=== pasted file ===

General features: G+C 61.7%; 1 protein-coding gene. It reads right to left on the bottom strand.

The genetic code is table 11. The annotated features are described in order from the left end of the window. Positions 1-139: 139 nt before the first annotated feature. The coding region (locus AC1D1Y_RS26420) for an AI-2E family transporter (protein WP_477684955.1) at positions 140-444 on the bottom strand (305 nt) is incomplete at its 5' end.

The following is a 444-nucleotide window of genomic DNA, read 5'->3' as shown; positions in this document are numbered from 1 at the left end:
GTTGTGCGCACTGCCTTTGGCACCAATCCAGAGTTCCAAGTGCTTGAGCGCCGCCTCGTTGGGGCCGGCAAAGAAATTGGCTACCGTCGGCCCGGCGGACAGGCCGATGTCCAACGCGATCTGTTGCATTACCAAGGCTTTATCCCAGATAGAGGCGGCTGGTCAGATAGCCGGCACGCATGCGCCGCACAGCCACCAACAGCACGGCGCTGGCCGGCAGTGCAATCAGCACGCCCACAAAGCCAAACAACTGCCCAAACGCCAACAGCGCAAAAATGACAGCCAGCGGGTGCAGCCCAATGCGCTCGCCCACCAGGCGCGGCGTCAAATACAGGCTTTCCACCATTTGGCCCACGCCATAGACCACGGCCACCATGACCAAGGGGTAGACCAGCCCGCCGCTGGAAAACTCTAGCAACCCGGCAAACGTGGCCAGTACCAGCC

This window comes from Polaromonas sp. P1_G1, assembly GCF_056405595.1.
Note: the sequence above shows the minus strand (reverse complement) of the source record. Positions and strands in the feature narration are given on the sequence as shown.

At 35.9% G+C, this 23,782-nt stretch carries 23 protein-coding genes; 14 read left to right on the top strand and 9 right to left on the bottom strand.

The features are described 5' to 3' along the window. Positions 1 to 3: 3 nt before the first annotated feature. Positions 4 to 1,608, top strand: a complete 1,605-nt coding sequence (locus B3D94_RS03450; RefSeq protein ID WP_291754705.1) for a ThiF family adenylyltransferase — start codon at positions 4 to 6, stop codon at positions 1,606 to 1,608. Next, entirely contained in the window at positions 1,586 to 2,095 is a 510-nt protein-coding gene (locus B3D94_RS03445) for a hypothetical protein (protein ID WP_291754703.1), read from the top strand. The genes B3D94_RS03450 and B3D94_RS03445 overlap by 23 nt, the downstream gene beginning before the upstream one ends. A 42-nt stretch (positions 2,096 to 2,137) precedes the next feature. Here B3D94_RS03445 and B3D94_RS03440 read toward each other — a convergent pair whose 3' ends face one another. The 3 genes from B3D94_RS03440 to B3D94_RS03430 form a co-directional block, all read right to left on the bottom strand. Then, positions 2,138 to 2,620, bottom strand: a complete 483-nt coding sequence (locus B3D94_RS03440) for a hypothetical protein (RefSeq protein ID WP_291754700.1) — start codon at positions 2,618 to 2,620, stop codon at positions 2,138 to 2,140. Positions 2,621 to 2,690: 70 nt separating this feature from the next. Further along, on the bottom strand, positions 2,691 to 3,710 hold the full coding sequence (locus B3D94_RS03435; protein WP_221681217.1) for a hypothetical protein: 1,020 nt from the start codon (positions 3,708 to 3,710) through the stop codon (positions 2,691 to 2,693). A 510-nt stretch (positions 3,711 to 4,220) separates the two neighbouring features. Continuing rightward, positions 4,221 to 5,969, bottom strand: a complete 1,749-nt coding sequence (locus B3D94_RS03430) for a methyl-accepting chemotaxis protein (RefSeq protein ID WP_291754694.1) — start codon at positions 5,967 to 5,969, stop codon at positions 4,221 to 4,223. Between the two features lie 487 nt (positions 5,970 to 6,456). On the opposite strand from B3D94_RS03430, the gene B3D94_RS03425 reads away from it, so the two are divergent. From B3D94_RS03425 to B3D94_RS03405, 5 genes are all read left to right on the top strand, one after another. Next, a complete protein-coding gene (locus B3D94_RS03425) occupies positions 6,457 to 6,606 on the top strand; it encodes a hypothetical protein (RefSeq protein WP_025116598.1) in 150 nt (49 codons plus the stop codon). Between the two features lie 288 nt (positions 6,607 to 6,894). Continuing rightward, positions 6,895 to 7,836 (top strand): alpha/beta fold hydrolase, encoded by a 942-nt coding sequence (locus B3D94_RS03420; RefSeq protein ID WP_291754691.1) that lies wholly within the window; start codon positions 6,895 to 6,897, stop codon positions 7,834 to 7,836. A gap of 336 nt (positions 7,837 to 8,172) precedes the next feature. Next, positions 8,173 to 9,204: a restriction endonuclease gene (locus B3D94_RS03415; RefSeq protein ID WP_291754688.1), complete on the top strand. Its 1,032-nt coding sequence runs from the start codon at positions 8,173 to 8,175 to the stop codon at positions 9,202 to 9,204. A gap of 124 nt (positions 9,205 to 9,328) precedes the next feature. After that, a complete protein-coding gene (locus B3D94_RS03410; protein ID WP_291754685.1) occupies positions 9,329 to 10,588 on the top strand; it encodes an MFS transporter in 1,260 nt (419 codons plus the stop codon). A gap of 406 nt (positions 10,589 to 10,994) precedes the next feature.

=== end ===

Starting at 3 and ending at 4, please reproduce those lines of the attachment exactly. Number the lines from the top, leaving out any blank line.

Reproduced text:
The following is a 444-nucleotide window of genomic DNA, read 5'->3' as shown; positions in this document are numbered from 1 at the left end:
GTTGTGCGCACTGCCTTTGGCACCAATCCAGAGTTCCAAGTGCTTGAGCGCCGCCTCGTTGGGGCCGGCAAAGAAATTGGCTACCGTCGGCCCGGCGGACAGGCCGATGTCCAACGCGATCTGTTGCATTACCAAGGCTTTATCCCAGATAGAGGCGGCTGGTCAGATAGCCGGCACGCATGCGCCGCACAGCCACCAACAGCACGGCGCTGGCCGGCAGTGCAATCAGCACGCCCACAAAGCCAAACAACTGCCCAAACGCCAACAGCGCAAAAATGACAGCCAGCGGGTGCAGCCCAATGCGCTCGCCCACCAGGCGCGGCGTCAAATACAGGCTTTCCACCATTTGGCCCACGCCATAGACCACGGCCACCATGACCAAGGGGTAGACCAGCCCGCCGCTGGAAAACTCTAGCAACCCGGCAAACGTGGCCAGTACCAGCC